Arriving at my Falcon Heights home from a Fourth of July outing this summer, I slammed the car door, opened the backyard gate and heard what sounded like distant chainsaws or thousands of bees buzzing.
I looked up to see that it was the latter—a swirling, gliding mass of honeybees moving as one and hovering 15 feet above my head. The swarm seemed to grow denser by the minute.
Swarming is a natural process of bee colony reproduction. A hive in my neighborhood had likely become too crowded, so the queen exited with more than half of her sister-bees to seek a new place to live, whether it be an empty tree cavity, the walls of a house or a neighbor’s attic.
From what I’d read, I knew that bees on the move were full of honey and preoccupied, thus unlikely to sting. As I watched, they soon settled down, covering a branch of the crabapple tree in the corner of our yard, where they hung in a dense, moving, oval mass about the size of a pig on a spit.
Knowing we didn’t want those bees to move into a house wall, I began phoning local bee suppliers. On this holiday weekend, one place was closed; another supplier was out of town. On my third call, to the Beez Kneez in Minneapolis, we were referred to Joe Meyer, co-owner of Four Seasons Apiaries (fourseasonsapiaries.com, 320-493- 8933). He said he’d drive right over.
Four Seasons is a new firm looking toward breeding bees that can flourish in Minnesota’s climate. Four Seasons also catches swarms.
Educated as an engineer and a beekeeper since the age of 16, Meyer had spent a year working with the head wrangler of the University of Minnesota’s beekeeping operation before starting his own business. He was quite familiar with Falcon Heights.
A slender, compact 29-year-old, Meyer donned a safari hat with a bug veil but no other special protective clothing and climbed a ladder to check out the swarm. He took a quick video, he said, of “scout” bees returning from forays out. Scouts do what is known as “the Waggle Dance” to communicate the direction and distance of potential sites, he said.
Then Meyer set to work, trimming a few branches out of the way and placing a box with frames called a “super” on the lawn. He climbed the ladder with an empty cardboard box, shook the branch firmly to dislodge most bees into the box and climbed down to pour the box’s contents into the super. Neatly done.
Covering the super with a piece of weighted burlap, he retraced his steps, re-climbed the ladder, and shook the branch a second time. This time, Meyer set the cardboard box on its side, facing the super’s entrance. Afterward, he sat down with a proffered cup of tea to talk. The rest was a waiting game, he said.
If Meyer had succeeded at shaking out the queen, all the workers would soon follow her. He was, and they did. The bees in the box and crawling stragglers on the lawn began to pour into the hive opening in a steady stream. Worker bees are chemically drawn to the queen and care for her needs. Her presence in the beehive, as the only fully reproductive member, ensures its future. She lays eggs that become new bees.
Along with swarm-catching, Four Seasons breeds new queens for sale. On the company’s blog, you can read about grafting queen candidates—larvae of a certain age— into artificial queen cells. Using sustainable practices, Meyer and his business partner rear such queens to optimize colony traits for winter survival in the Upper Midwest. They plan to sell surviving “overwintered” colonies next May.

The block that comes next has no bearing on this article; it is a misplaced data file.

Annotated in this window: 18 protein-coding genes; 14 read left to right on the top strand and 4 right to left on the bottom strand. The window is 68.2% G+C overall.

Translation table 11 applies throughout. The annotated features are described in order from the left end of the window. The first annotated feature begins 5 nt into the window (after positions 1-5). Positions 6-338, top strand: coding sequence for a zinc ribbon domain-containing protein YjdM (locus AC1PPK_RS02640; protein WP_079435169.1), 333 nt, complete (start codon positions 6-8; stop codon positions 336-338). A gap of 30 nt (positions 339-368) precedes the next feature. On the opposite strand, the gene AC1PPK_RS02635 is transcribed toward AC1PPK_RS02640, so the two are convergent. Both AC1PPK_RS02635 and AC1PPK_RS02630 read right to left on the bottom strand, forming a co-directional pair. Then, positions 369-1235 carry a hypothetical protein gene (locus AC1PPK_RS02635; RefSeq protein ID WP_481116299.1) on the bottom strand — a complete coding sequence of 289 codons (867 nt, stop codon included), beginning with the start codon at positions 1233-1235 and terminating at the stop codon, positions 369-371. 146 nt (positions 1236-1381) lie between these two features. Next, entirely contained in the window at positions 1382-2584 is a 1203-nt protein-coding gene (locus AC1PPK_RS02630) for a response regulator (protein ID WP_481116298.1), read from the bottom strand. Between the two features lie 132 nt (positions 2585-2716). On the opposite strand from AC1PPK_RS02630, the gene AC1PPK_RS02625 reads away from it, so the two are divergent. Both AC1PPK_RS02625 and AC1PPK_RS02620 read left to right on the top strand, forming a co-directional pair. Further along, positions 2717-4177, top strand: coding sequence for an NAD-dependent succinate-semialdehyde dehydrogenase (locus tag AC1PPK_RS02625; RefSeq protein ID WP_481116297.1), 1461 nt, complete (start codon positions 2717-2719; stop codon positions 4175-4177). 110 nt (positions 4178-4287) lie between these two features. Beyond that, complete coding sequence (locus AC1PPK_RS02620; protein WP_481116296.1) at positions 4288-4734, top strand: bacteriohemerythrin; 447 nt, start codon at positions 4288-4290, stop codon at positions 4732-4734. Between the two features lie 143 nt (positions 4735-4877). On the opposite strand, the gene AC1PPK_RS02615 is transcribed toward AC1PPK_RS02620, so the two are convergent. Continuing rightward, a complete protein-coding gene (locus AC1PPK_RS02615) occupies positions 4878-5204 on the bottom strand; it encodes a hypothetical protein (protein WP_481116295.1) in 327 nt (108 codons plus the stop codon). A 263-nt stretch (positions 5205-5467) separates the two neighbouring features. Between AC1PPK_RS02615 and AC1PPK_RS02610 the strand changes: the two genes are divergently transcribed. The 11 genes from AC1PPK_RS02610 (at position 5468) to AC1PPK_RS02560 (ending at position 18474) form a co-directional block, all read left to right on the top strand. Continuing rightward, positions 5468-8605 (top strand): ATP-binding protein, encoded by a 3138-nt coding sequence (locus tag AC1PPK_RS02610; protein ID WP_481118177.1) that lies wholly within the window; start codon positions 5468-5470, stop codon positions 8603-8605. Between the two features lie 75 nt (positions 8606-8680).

“Winter provides a test,” Meyer said. “It weeds out the weaker ones.” While, to many people, all striped insects with stingers look alike, honeybees actually represent a small subset of pollinators. One species, Apis mellifera, has been bred for centuries to accentuate positive characteristics, such as docile disposition, high honey production, resistance to disease and hardiness in the local climate.
By now folks have surely heard of Africanized bees, whose aggressive hive defense earned them the nickname “killer,” but the vast majority of honeybees buzzing around here originated from southern and central Europe, the boot of Italy in particular. Those bees are under threat.
In recent years commercial beekeepers have suffered devastating colony losses from colony collapse disorder (CCD). Bees today face risks from insecticides, viruses, mites and habitat loss. Plus, last winter was a doozy.
“A lot of beekeepers I heard from suffered much bigger losses,” Meyer said. At the same time the number of wild or “feral” colonies, along with native pollinators, has declined, so saving swarms is good practice.
Four Seasons salvages bee swarms that have taken up residence inside buildings, without damaging either one. Recently Meyer and his partner, who is a building contractor, saved a swarm that had moved into the overhang of a bay window in a building with a cedar-shake roof. They entered the attic on a mid-July day he describes as “blazing hot,” sucked the bees out with a special vacuum and cut out the comb, keeping an eye out all the while for the queen.
So the July save at my home was relatively easy. As soon as the swarm in our yard finished entering the bee box, Meyer nonchalantly tucked a piece of screen into the rectangular opening (to let in air) and neatly stowed the now-covered super in his car’s trunk. While to us it was a wonder, he made it all seem quite ordinary.
D. J. Alexander is a freelance writer who lives in Falcon Heights.